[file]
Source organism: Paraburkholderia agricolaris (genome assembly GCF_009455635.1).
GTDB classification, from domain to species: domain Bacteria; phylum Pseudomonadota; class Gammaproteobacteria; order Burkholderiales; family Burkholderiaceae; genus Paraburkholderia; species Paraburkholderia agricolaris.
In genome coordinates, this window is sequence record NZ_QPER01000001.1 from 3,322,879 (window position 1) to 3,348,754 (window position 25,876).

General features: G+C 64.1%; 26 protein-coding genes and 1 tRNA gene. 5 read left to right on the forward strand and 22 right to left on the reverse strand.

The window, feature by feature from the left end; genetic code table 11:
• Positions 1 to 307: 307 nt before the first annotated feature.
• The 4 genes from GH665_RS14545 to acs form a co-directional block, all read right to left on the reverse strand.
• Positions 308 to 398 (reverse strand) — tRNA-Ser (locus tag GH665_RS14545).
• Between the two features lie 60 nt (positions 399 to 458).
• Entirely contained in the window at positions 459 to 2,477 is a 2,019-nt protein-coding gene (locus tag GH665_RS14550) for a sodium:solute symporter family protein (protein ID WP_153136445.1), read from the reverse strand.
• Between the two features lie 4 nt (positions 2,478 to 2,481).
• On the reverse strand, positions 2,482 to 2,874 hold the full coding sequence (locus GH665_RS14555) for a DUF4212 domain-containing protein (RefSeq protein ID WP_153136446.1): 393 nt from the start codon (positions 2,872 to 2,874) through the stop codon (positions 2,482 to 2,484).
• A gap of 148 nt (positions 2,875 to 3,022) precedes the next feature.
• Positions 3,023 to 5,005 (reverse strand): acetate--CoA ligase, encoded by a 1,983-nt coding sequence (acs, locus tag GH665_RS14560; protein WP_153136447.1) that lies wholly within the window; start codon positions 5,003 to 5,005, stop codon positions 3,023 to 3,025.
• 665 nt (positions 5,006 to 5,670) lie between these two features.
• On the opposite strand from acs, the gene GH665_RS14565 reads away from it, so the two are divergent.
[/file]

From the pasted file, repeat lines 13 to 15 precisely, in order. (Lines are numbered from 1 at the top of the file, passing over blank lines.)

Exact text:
• A gap of 148 nt (positions 2,875 to 3,022) precedes the next feature.
• Positions 3,023 to 5,005 (reverse strand): acetate--CoA ligase, encoded by a 1,983-nt coding sequence (acs, locus tag GH665_RS14560; protein WP_153136447.1) that lies wholly within the window; start codon positions 5,003 to 5,005, stop codon positions 3,023 to 3,025.
• 665 nt (positions 5,006 to 5,670) lie between these two features.